Mariel Galdiano's "experience" at the sectional qualifier turned into much more than anyone hoped
POSTED: 1:30 a.m. HST, May 27, 2011
Mariel Galdiano went into Hawaii's U.S. Women's Open sectional qualifier "for the experience." The 12-year-old will get the experience of a lifetime.
Galdiano will complete seventh grade at Maryknoll in June and play the most prestigious women's golf tournament on the planet in July. She birdied the last hole at Poipu Bay last Sunday to win by a shot over University High senior Alice Kim.
Galdiano had no idea what she had done, and still doesn't.
"She knows it's a big tournament, but I don't think she can imagine how big it is until she's 30 years old or so," her father, Rogelio, says. "Right now she is still in a whirlwind."
She is not the youngest qualifier in the 66-year history of the Women's Open. Alexis Thompson and Morgan Pressel were 12 when they first played. This year's Open at The Broadmoor in Colorado Springs, Colo., begins July 7 — 12 days after Galdiano's 13th birthday.
That makes her the youngest Hawaii qualifier. Honolulu's Michelle Wie was 13 years, 9 months when she first played in 2003. Wie tied for 39th that year. Hilo's Kimberly Kim (2006) and Honolulu's Cyd Okino (2008) were 14 when they first played. Kim also made the cut.
Those are large slippers to fill for a small, soft-spoken Pearl City girl with a penchant for grinning, giggling and spending Sunday afternoons with her buddies at Hickam's par-27 Ke‘alohi Course.
That has helped her short game immensely. There were other portents of something spectacular.
Galdiano began playing at 5 1⁄2. Her father, a construction foreman, "could tell she was getting bored" when she watched him hit at the range while they waited for mother, Marivic, who works at a bank.
"I got her some short clubs and she started whacking away, whacking away," recalls Rogelio, who now hopes golf will help Mariel afford college. "She was really hitting it."
He enrolled her in Ko Olina's junior golf program, where she met Allisen Corpuz, another precocious 6-year-old. Galdiano qualified for the Hawaii State Junior Golf Association Tournament of Champions at age 7 and began to work with pro Tommy Hines. Now her father, who tried to soak up each lesson, is her coach. He subscribes to this swing theory: "Why fix it if it's not broken?"
Last year, Mariel leapt into adult tournaments. She was fifth at the Jennie K. Wilson Invitational and missed out on a place at the U.S. Women's Amateur Public Links when she lost a playoff. She concluded her breakout summer by taking second at the Hawaii State Women's Stroke Play and Match Play championships.
At Stroke Play, a 10 on the 17th hole at Mid-Pacific Country Club probably prevented her from replacing Wie as the youngest winner in history. Ten minutes after she finished with a par and a gracious hug for winner Nicole Sakamoto, Galdiano was in tears.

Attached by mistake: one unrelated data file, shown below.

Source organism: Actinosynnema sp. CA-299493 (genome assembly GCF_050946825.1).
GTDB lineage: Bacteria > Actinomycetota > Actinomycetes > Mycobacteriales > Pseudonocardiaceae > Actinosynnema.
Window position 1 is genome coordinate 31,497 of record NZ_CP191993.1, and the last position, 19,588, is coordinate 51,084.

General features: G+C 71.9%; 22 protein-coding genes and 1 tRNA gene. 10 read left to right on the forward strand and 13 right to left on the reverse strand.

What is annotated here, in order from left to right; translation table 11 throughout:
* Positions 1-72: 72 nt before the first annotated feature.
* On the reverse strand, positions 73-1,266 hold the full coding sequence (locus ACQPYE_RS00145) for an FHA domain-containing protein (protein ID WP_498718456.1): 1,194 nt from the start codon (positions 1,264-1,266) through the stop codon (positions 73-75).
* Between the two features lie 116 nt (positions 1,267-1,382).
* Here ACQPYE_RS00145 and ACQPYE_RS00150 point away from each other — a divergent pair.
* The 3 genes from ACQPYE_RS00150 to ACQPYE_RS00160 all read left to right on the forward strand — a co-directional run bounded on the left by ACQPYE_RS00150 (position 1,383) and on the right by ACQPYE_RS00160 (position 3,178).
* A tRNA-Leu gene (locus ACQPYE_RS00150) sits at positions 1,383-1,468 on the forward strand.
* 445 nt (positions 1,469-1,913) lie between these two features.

She is nothing if not resilient. Shortly after, she rallied to reach the Match Play final. At this year's Jennie K., also at Mid-Pac, Galdiano proudly pointed out she played the 17th in 1 under over three days. The dragon was slayed. Six days later, her fearlessness was rewarded with an invitation to join the greatest women golfers in the world.
"It feels like the U.S. Open is all the way at the top," Galdiano says, "and the other tournaments are really down there."
At an Open qualifier so windy that the lone mainland entry averaged 85, the Galdianos went in with the mind-set they were there simply for the experience. "Maybe three, four, five years down the line she can be competitive in this kind of tournament," Rogelio remembers thinking. "That's why she just stayed loose."
Mariel played her first nine in 4-over 40, didn't get her first birdie until the 11th hole and shot 78 in her first round — three back of Kim.
"She usually never shoots better than Allisen in high-profile tournaments," Rogelio said. "I told her, ‘Hey, you are one shot better than Allisen.' I started thinking maybe things are going to change. She started telling me, ‘Dad, don't forget we are going for the experience. Don't expect anything.' That was her big thing. When I start pressuring her, she starts playing bad."
The wind picked up to some 30 mph after lunch, but Galdiano's game calmed and so did her father. The girl who went into the qualifier with a goal of "not shooting in the 80s" shot 37 on both nines, with three birdies.
Now her game will be tested at The Broadmoor, the longest U.S. Women's Open course in history (7,047 yards). The USGA is also hoping to break the attendance record of 131,000 set six years ago up the I-25 in Denver.
Michelle Wie and Mariel Galdiano will be in the midst of it all. The much taller one will be in her element. The small one has absolutely nothing to lose.
"I'll prepare for it the same as the qualifier," Galdiano shrugs. "It's for the experience."